Now here is what happens in a nuclear reactor, not only does it create highly radioactive byproducts of FISSION reactions (which are deadly and creating a problem for storage even deep underground at Yucca Mountain in New Mexico), but within the reactor itself. The neutron flux within the reactors continuously bombards the stainless pipes used as heat exchangers to produce steam (which in turn is used to generate electricity with steam-turbines). Neutron with no charge cause structural damage by striking individual atoms and cause displacement which over a period of time makes stainless steel brittle. Once a crack develops in these heat exchanger pipes, it is literally impossisible to repair such damage due to extremely high levels of radiation near or inside the reactor, and the occurrence of such a crack can cause leakage of these deadly radioactive fluids (fission byproducts) within the reactor and pollute the water which poses the greatest health risk to marine life as well humans causing cancer. Just last week, manager of one of the reactor had to apologize to the inhabitants living around this reactor that the management deliberately didn't disclose to the media about the leakage of Tritium which has occurred a few times but they did not want to create panic. Tritium is a gamma emitter isotope of Hydrogen (containing two additional neutrons in the nucleus with half life of 12.3 years). Such accidents are bound to happen, and nothing known to man can stop it from occurring. Thus the radiation from such spills or discharge into rivers or streams, although invisible and tasteless, could prove deadly. The other thing which is hard for people to understand is that the radiation monitoring instruments contain Solid-State electronic devices, in which the continuous bombardment of radiation (neutrons and gamma) alters the performance characertics of these devices, changing the calibration, and one day leading to a situation (like meltdown) that occurred with Three-Mile Island and Chernobyl reactors. Thus the claims that this form of energy does not produce green-house emissions is totally misleading, because the byproducts of fission are far worse harmful than the carbon-dioxide and other pollutants - as they are silent killers without any remedy. 

      Thus anyone promoting nuclear power is nothing but an enemy of humanity as he/she has no idea about the harm other than making a quick buck for self enrichment (that too is questionable - because no matter how rich a person might be he can buy treatment for cancer).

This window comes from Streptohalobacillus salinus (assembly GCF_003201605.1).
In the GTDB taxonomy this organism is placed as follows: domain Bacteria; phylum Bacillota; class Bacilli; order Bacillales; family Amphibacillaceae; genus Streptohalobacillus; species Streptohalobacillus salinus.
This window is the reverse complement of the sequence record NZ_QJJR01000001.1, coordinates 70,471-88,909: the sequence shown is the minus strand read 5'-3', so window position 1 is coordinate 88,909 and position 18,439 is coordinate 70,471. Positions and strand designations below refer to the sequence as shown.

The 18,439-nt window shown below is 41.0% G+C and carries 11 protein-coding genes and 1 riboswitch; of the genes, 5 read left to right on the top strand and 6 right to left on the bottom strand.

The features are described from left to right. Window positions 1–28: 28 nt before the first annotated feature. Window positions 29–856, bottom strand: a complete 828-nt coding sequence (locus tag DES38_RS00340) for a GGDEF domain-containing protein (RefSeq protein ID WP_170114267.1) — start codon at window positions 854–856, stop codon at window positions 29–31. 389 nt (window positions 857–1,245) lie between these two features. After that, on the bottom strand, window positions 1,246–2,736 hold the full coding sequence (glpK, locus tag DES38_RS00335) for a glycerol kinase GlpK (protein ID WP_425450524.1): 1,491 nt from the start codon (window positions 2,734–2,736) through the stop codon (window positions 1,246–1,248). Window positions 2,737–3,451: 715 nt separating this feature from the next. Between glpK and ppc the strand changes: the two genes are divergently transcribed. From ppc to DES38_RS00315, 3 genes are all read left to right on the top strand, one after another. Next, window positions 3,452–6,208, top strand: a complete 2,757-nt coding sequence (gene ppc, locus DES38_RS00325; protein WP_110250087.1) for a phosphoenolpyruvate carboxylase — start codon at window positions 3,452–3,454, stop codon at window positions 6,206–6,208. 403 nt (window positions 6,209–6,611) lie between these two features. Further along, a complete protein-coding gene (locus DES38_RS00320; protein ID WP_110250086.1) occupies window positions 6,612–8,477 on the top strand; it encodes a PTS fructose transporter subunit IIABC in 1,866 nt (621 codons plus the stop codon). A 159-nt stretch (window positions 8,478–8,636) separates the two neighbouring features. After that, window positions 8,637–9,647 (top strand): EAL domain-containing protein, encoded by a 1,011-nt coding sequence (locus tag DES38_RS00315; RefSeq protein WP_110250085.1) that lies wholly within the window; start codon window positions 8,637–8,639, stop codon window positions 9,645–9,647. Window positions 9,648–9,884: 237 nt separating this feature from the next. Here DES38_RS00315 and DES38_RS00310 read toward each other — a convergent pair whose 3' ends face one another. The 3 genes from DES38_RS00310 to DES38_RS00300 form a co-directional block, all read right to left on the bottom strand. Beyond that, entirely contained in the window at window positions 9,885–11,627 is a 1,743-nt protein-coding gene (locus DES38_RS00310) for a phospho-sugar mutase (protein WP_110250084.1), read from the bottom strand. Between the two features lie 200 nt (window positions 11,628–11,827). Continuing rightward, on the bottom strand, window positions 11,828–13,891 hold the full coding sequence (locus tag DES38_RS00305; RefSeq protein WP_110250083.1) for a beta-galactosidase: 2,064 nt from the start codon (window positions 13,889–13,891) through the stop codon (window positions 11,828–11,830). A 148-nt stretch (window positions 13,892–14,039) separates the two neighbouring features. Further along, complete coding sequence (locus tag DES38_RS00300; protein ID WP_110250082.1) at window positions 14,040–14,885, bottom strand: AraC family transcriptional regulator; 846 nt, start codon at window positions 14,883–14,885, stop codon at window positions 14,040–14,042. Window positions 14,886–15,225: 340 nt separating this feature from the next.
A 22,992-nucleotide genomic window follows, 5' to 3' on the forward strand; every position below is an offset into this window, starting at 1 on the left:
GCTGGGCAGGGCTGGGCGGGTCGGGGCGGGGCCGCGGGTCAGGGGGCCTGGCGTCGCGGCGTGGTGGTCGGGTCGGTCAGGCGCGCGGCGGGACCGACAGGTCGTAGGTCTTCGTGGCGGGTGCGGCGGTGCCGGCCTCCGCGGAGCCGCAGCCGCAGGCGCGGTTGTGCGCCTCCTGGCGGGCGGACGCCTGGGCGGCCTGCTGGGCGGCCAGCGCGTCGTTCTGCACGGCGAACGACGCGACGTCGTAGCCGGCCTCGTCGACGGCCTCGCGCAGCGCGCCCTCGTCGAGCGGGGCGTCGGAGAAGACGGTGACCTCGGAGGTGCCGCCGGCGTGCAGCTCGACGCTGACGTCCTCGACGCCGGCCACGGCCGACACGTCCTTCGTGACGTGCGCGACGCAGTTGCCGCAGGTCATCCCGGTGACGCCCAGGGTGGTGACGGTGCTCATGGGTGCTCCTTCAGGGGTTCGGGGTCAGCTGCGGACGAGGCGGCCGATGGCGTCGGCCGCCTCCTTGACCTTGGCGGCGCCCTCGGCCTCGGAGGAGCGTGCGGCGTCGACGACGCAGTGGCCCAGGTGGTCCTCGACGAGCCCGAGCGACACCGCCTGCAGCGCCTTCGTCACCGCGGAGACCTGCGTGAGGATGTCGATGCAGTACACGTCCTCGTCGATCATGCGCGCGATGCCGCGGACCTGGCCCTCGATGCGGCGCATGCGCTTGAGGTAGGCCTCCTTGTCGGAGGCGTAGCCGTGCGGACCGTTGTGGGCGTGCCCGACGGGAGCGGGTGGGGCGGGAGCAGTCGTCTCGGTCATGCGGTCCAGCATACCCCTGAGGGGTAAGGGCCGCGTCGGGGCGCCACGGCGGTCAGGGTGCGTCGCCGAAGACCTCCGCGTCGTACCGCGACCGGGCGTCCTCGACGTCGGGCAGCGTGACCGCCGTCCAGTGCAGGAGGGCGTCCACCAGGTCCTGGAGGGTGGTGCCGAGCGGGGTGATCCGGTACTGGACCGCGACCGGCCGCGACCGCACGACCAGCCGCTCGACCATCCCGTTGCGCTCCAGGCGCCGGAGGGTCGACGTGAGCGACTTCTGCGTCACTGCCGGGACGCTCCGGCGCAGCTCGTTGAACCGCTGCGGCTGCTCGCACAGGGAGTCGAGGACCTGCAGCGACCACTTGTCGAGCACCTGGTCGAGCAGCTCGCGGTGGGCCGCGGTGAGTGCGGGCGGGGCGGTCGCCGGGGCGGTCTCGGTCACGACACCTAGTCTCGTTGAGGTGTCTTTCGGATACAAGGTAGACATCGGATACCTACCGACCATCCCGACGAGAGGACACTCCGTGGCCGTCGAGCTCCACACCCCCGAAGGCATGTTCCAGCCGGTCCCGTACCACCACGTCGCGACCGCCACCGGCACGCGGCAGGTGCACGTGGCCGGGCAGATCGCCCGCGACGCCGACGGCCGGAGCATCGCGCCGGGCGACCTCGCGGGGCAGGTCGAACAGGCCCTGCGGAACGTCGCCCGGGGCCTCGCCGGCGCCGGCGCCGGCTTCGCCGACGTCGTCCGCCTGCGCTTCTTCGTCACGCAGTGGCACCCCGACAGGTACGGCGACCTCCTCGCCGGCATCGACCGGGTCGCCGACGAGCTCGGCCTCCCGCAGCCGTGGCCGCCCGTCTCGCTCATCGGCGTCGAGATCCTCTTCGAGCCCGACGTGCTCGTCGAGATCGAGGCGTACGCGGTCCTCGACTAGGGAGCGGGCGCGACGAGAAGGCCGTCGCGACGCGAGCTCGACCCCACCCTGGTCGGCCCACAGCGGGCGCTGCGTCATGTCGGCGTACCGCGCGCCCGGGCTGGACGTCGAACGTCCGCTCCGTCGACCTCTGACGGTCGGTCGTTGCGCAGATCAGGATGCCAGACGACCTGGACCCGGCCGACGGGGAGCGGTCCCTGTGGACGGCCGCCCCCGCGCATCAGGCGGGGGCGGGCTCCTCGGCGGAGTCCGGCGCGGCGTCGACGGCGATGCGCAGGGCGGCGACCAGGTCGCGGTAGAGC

BASHIR A. Syed

      Member: Amer. Phys. Soc., IEEE (Nucl. & Space Radiation Effects), Union of Concerned Scientists, Amer. Sol. Energy Soc. and Senior Memb. of International Solar Energy Society.  



      1. Ernest Sternglass, "SECRET FALLOUT: Low-Level Radiation From Hiroshima to Three-Mile Island ," (Introduction by Nobel Laureate in Physiology and Medicine, George Wald), McGraw-Hill Paperbacks, New York 1972 and 1981. 

      2. National Public Radio, April 21, 2006: from Archives:

      a. Voices of Chernobyl Survivors, stories.

      b. Chernobyl copes with Fallout, 20 years later

      c. Covering the Chernobyl Crisis

      d. At Chernobyl , Building a Shelter for a Shelter.

      3. Jacque Srouji, "CRITICAL MASS - Nuclear Power, the Alternative to Energy Famine," Aurora Publishers Incorporated, Nashville/London 1977. Srouji served as a newspaper reporter at "Tennessean" and paid by nuclear industry to write this book with having any background in Nuclear technology or physics. She also served as an FBI informer and delved into Karen-Silkwoods life after her mysterious death. Embedded in the book is a sinister plan to ruin the character of Karen Silkwood (Chapter 13: "Silkwood, Karen Gay: Former Kerr-Mcgee Employee," pages 261-359, which have absolutely nothing to do with nuclear energy but character assassination, even  by publishing secret FBI documents related to her death).

      NOTE: Missing in the graphic presentation is data regarding Renewable Energy for comparison with Nuclear energy - very clever! 


      ----- Original Message -----

      Sent: Saturday, April 22, 2006 12:12 AM

      Subject: RE: [hreg] Fwd: Greenpeace Co-Founder Makes The Case FOR Nuclear...


      You didn’t tell us your opinion Charlie.   J


      I’m not totally opposed to nuclear energy and the article makes some good points, BUT…